Mason Storm is… hard to kill. That’s right! After an attempt on his life kills his wife and leaves him in a coma, things are looking bleak for Mason. But seven years later he’s awake and ready to take out the scumbags that are trying to finish the job. Can he get the baddies (and maybe even reconnect with his son) before it’s too late? Find out in… Hard to Kill.
How?! Mason Storm is a police officer extraordinaire (and Academy Awards aficionado) hot on the trail of a corrupt bigwig looking to use the mob to take out a political opponent. After fleeing with evidence of the plot, Mason is ambushed at home. His wife is killed, his son flees into the night, and Mason is left in a coma. Knowing that he’s a target, a friend of Storm’s help fake his death and keep him safe at the obviously not fake LA Coma Center. Seven Oscar ceremonies later and Mason awakens to a changed world… mostly changed by the fact that a hot nurse is now super into him. Nice. The nurse, Andy, tries to contact Mason’s friend but inadvertently alerts a group of corrupt cops that Mason is alive and awake. They storm the hospital, but even in his weakened state Mason is able to escape with the help of Andy. She takes him to a friend’s house where he recuperates through martial arts, acupuncture, meditation and sweet sweet lovemaking with Andy (that also makes him sad, so he goes to pray at his wife’s grave… like for real). One day Mason recognizes the voice of big time Senator Trent as the voice of the corrupt bigwig from seven years ago. Mind like a steel trap! Realizing that this goes extremely high up, Mason recruits his friend to get his long lost son while he gets the evidence needed to put away Trent. They are supposed to meet at the train station, but things start to get crazy as Trent’s forces close in. Mason is snapping necks and taking no names, eventually arriving at Trent’s mansion where he dispatches a whole mess of people before confronting Trent. As the police stream in it becomes clear that Mason already sent them the evidence against the Senator and he’s arrested. Mason wins again! THE END
Why?! Mason Storm just wants justice… and his family to be safe… and to totally get with Andy. But mostly justice. Senator Trent wants power by any means necessary. At the beginning of the film he’s like some lowly city council member who needs someone dead to move on up in the world. So with seven years having passed and Trent becoming a Senator you’d think he’s got at least four or five assassinations under his belt when Mason wakes up.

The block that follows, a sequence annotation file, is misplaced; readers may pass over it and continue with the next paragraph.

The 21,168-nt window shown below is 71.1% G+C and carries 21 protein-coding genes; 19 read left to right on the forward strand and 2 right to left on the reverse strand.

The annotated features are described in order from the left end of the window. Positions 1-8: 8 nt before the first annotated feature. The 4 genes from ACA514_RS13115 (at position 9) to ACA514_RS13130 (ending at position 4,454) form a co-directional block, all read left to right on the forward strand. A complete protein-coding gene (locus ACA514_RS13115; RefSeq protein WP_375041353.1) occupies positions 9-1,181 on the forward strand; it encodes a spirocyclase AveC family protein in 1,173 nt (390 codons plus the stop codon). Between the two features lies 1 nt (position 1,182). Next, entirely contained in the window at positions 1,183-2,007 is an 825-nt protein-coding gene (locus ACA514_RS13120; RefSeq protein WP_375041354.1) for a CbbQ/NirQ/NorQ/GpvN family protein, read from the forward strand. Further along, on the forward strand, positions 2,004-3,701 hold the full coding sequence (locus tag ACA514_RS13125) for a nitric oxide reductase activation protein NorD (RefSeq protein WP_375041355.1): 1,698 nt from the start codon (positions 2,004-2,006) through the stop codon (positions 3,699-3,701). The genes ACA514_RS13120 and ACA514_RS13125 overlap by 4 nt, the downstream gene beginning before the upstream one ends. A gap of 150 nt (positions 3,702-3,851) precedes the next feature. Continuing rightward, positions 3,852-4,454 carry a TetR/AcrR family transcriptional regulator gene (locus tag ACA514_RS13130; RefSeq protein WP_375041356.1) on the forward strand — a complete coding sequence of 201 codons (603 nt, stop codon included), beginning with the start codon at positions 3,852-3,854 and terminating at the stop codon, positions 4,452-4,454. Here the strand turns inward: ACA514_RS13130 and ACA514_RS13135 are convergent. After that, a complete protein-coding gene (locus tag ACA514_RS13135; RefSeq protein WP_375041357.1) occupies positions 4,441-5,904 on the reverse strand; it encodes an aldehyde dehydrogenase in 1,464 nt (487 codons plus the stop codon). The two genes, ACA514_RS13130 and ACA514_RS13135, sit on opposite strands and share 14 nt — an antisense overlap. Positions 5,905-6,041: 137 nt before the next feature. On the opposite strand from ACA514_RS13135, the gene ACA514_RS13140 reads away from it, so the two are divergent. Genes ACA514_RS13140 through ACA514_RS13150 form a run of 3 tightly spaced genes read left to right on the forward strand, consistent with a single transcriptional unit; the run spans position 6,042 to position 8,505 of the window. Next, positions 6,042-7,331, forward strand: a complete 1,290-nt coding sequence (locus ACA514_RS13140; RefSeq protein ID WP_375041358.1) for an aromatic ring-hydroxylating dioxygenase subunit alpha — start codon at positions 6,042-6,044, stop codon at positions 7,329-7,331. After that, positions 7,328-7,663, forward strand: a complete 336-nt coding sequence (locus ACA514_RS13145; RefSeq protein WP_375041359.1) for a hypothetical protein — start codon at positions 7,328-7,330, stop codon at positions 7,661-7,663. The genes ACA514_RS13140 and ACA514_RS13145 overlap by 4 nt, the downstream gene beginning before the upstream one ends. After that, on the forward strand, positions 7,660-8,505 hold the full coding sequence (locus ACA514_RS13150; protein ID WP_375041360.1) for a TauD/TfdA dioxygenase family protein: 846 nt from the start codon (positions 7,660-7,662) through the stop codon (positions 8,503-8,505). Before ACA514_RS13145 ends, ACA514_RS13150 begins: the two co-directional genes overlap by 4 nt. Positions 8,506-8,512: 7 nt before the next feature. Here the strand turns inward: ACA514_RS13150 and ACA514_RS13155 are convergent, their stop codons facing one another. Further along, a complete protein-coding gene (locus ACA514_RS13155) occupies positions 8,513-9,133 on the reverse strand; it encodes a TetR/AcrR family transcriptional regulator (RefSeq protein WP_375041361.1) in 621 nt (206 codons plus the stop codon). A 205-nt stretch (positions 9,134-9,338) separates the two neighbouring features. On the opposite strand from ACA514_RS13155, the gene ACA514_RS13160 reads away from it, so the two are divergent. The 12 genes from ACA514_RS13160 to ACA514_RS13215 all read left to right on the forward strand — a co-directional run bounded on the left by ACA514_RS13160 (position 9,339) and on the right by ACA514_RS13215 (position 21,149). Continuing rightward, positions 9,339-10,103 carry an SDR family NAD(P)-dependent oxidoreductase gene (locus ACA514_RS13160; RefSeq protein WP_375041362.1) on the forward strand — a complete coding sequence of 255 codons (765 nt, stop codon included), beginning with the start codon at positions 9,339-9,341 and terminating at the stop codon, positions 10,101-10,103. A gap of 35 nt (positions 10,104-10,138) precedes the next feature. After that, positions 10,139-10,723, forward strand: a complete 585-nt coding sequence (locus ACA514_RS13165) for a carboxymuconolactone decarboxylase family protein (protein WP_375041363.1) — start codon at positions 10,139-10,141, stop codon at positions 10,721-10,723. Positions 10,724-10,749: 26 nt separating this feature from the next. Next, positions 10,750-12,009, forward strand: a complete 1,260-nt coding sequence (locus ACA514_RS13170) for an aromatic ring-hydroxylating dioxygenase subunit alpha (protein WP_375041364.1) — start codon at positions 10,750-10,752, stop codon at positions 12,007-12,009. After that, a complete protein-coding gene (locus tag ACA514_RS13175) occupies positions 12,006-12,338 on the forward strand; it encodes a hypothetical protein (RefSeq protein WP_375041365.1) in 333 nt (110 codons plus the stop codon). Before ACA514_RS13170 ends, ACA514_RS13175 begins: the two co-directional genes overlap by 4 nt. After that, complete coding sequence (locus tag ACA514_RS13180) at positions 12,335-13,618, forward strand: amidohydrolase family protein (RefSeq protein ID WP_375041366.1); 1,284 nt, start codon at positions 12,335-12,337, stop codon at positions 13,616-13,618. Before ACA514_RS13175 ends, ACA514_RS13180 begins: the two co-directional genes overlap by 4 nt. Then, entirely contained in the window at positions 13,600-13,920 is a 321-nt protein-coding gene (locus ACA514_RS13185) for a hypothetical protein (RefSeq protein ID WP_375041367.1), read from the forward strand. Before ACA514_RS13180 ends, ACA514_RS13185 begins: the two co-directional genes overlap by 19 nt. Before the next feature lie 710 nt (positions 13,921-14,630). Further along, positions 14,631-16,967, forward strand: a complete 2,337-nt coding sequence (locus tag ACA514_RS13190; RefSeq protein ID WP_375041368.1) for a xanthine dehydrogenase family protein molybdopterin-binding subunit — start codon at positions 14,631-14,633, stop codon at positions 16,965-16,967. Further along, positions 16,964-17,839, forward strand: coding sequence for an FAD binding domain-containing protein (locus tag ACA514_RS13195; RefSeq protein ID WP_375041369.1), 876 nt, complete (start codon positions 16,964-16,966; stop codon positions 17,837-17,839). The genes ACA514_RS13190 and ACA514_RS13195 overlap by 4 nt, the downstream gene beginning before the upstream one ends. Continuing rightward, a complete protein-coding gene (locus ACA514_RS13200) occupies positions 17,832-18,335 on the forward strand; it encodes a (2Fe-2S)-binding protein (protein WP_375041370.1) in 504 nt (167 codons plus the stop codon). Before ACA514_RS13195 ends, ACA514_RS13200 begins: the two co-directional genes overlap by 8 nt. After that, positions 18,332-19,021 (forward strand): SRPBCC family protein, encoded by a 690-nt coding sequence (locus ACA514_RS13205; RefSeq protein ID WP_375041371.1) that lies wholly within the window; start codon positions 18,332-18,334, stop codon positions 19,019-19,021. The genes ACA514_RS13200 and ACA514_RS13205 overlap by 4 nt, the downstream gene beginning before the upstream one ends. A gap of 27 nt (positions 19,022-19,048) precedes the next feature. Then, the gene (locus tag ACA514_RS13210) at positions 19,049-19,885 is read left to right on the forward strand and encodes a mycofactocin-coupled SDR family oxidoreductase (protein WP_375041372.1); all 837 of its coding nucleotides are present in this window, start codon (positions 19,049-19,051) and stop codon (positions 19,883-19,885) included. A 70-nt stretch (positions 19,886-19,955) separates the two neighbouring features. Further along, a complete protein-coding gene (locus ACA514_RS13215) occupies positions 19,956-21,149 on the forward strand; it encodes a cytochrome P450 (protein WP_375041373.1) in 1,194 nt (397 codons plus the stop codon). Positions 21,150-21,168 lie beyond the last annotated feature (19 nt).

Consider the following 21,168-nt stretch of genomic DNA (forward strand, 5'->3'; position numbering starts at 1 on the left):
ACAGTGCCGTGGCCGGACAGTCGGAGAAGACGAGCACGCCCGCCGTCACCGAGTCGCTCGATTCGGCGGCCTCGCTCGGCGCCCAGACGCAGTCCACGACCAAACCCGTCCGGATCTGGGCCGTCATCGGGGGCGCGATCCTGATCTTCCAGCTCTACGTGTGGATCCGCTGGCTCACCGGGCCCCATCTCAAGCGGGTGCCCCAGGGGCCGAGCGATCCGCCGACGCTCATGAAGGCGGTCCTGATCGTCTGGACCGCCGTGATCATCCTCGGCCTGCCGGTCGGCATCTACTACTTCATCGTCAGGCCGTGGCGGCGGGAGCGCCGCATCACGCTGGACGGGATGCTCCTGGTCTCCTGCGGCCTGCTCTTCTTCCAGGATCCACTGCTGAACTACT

Who?! We got a Senator… too bad he wasn’t VP Trent by the end. They even show a newspaper where he’s touted as VP for 1992. Gah! Just hold off for a second Seagal! Really I have to give a shout to the local LA newscaster Jerry Dunphy who legitimately plays a role in the plot of the film. This is his second BMT film after Beverly Hills Cop III.
What?! There is a fair amount of Miller High Life in the film. Like sodas, it’s always fun to find what brand a film represents. Patrick also noted a crazy thing where there is just a bunch of spearmint gum in a character’s briefcase. It’s things like that where I wish every movie had a ten part podcast or was required by law to have several DVD commentaries made… we need to really drill down into why the gum was in the briefcase.
Where?! Good LA picture, particularly since we get the legendary intertitle telling us that Seagal has spent seven years in the “LA Coma Center.” That… that’s not a thing. There is no such thing as a coma center and again… I want to know if everyone involved knows how crazy that is. Bring on the ten part podcast! B+.
When?! While the LA Coma Center is legendary, the 1983 Academy Awards setting for the beginning of the film is off the charts. Pretty easily my favorite setting I can remember and I’m only sad they didn’t have him later watch a bunch of movies during his recovery and then express dismay when Dances With Wolves wins Best Picture. A++++++
This is a pretty borderline BMT film in the end, but we felt like it was appropriate to start from the beginning with his first BMT qualifying film. Boy, we weren’t disappointed. Even his first, better regarded film, Above the Law is totally crazy and he continues his descent into martial arts mayhem with this entry. This starts out like a normal film (minus a truly hilarious setting centered around the 1983 Academy Awards) but then we wake up in a coma center (what?) to a totally changed world ourselves. That’s because Seagal is back, Jack, and he’s snapping necks left and right. It’s a pretty entertaining film in the end as long as you’re just looking for a whole mess of action and some pretty dumb stuff. Oh and I’m pretty sure the entire sequence where Mason has sex with Andy and then sadly visits his wife’s grave to pray is spoofed in MacGruber. You gotta be doing something right if you’re what a spoof film is spoofing. As for The Patriot… wow. I mean… that is basically not a movie. On occasion this happens. We will watch something so terrible that it is simply not a film. The Patriot is pretty much not a film. Sure there is an outbreak of a deadly flu and they ultimately solve it with flower power (literally), but most of the film is spent meandering around with Seagal specifically not fighting people. It’s almost like it was in his contract that they couldn’t have him do anything cool or interesting the whole time. It feels like you are peering into Seagal’s mind and it doesn’t feel good. Patrick?
‘Ello everyone! We’ve got Seagal! We got ponytails! We’ve got seven year comas! He’s Hard. To. Kill. Let’s go!
P’s View on the Preview – Hard to Kill baby! We’re finally on our way to watching all of Seagal’s 90s releases, and this week we hammered out three of them. In no way is that depressing. I definitely didn’t have a ton of better things to do this week … anyways, funny that Seagal was a cop in his first three films. What were my expectations? I just hoped Seagal actually did some sweet Aikido in his early films. It is a bit sad later on that he mostly shoots people.